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Thursday property news wrap

From South Africa:

'Industry regulation is essential' All estate agents and managing agents must be registered as debt collectors in order to legally demand and collect any rent or levy payments in arrears, shows a recent finding by the Debt Collectors Council, says Property24.

The reason for this development is because there have been a number of cases reported to the Debt Collectors Council where agencies were charging fees for letters of demand and other collection charges in excess of the prescribed debt collection fees.

"Industry regulation is essential. Credit providers and credit bureaus are regulated through the National Credit Act (NCA), and debt collectors are regulated through the Debt Collectors Act," says Michelle Dickens, managing director of Tenant Profile Network.

From the US:

Report: Banks Slow to Absorb Commercial Property Losses A U.S. Federal Reserve report found that banks in the country are slow to take losses on their commercial real estate loans that have been hit by slumping property values and rental payments, the Wall Street Journal said.

Citing a Sept 29 presentation made by Fed analyst K.C. Conway to banking regulators, the paper said the report's remarks suggested that regulators were preparing for a rerun of housing-related losses that plagued many banks after the residential property bubble burst.

Conway is a senior real estate analyst at the Federal Reserve Bank of Atlanta

Real estate market down,but not out Figures recently released by the U.S. Census Bureau show what local real estate agents have been saying all along - the housing market in the Pittsburgh area is down, but not out.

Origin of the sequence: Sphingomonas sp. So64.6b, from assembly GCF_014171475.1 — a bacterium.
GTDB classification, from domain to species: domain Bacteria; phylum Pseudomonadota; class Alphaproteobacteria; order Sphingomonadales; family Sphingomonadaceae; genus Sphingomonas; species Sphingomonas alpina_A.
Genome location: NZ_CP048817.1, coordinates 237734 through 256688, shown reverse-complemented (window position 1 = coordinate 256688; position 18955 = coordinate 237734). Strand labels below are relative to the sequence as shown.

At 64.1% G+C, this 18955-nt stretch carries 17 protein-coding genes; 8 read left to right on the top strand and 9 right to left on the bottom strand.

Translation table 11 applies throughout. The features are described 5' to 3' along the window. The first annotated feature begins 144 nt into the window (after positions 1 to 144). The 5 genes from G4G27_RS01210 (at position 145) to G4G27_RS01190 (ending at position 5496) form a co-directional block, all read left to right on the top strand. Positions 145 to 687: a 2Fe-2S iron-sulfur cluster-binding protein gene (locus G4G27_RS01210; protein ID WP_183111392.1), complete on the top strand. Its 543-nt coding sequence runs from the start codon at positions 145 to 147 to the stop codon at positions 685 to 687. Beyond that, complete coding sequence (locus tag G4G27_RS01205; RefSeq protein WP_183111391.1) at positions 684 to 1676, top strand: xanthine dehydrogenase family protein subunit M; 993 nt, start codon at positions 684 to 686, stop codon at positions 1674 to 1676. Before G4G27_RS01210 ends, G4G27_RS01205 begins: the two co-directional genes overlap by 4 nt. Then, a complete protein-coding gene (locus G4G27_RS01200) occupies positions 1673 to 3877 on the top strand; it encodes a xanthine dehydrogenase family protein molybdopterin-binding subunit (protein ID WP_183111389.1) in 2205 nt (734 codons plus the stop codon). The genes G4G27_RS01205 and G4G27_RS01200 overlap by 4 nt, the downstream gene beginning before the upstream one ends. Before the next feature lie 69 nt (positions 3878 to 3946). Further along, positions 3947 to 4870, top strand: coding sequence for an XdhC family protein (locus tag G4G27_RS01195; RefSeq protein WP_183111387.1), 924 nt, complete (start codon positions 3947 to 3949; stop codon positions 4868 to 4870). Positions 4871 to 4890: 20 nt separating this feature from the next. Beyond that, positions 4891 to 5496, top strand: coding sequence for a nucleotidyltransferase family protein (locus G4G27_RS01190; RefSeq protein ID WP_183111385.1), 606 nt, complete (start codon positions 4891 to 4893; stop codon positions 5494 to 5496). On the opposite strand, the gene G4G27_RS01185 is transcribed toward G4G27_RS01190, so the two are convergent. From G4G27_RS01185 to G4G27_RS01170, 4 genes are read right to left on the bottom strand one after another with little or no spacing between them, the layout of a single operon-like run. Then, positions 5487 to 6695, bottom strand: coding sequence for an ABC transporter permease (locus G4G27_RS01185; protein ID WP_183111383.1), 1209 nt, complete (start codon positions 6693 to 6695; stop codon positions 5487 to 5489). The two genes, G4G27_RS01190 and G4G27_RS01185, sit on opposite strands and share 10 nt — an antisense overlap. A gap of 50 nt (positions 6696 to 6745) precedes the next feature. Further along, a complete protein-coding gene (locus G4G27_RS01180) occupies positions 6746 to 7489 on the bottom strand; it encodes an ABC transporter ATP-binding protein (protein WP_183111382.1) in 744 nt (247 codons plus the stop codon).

A part of the 2008 American Community Survey - an annual sample meant to provide a demographic snapshot between decennial census surveys - the new figures show that homes in the Pittsburgh region continued to gain in value in 2008, even as the market slowed, as indicated by a growing number of vacant properties in Beaver and Lawrence counties.

Over the past couple of years, area real estate agents have reported that the Pittsburgh region had weathered the storm that battered other regions fairly well.

Worst yet to come for commercial real estate Behind San Jose's skyline lurks an office glut. The overall vacancy rate for the Bay Area is about 20 percent. "What we're seeing now is distressed cases where tenants have too much space, we're getting sub-leasing, those are opportunities for new companies to come in at a lower rate and also landlords having empty buildings are negotiating a little bit better, they're giving free rent or other concessions,"